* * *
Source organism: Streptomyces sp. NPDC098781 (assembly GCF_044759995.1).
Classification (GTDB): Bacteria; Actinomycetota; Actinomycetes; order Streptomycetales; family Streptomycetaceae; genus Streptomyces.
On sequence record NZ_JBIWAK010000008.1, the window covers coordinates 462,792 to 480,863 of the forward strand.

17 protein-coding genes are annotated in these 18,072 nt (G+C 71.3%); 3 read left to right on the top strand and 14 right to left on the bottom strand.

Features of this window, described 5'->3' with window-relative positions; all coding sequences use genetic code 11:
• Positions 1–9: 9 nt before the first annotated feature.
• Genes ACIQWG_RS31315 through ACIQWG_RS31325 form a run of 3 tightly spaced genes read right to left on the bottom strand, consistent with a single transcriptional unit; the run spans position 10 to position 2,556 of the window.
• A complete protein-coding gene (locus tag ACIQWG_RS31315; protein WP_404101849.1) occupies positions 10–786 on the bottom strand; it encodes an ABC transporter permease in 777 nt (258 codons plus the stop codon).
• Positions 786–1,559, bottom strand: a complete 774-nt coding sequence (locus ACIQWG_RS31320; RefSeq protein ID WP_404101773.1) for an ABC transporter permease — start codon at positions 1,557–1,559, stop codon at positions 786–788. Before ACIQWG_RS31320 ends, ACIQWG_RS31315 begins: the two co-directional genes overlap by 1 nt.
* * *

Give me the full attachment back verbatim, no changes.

Source organism: Streptomyces sp. NPDC098781 (assembly GCF_044759995.1).
Classification (GTDB): Bacteria; Actinomycetota; Actinomycetes; order Streptomycetales; family Streptomycetaceae; genus Streptomyces.
On sequence record NZ_JBIWAK010000008.1, the window covers coordinates 462,792 to 480,863 of the forward strand.

17 protein-coding genes are annotated in these 18,072 nt (G+C 71.3%); 3 read left to right on the top strand and 14 right to left on the bottom strand.

Features of this window, described 5'->3' with window-relative positions; all coding sequences use genetic code 11:
• Positions 1–9: 9 nt before the first annotated feature.
• Genes ACIQWG_RS31315 through ACIQWG_RS31325 form a run of 3 tightly spaced genes read right to left on the bottom strand, consistent with a single transcriptional unit; the run spans position 10 to position 2,556 of the window.
• A complete protein-coding gene (locus tag ACIQWG_RS31315; protein WP_404101849.1) occupies positions 10–786 on the bottom strand; it encodes an ABC transporter permease in 777 nt (258 codons plus the stop codon).
• Positions 786–1,559, bottom strand: a complete 774-nt coding sequence (locus ACIQWG_RS31320; RefSeq protein ID WP_404101773.1) for an ABC transporter permease — start codon at positions 1,557–1,559, stop codon at positions 786–788. Before ACIQWG_RS31320 ends, ACIQWG_RS31315 begins: the two co-directional genes overlap by 1 nt.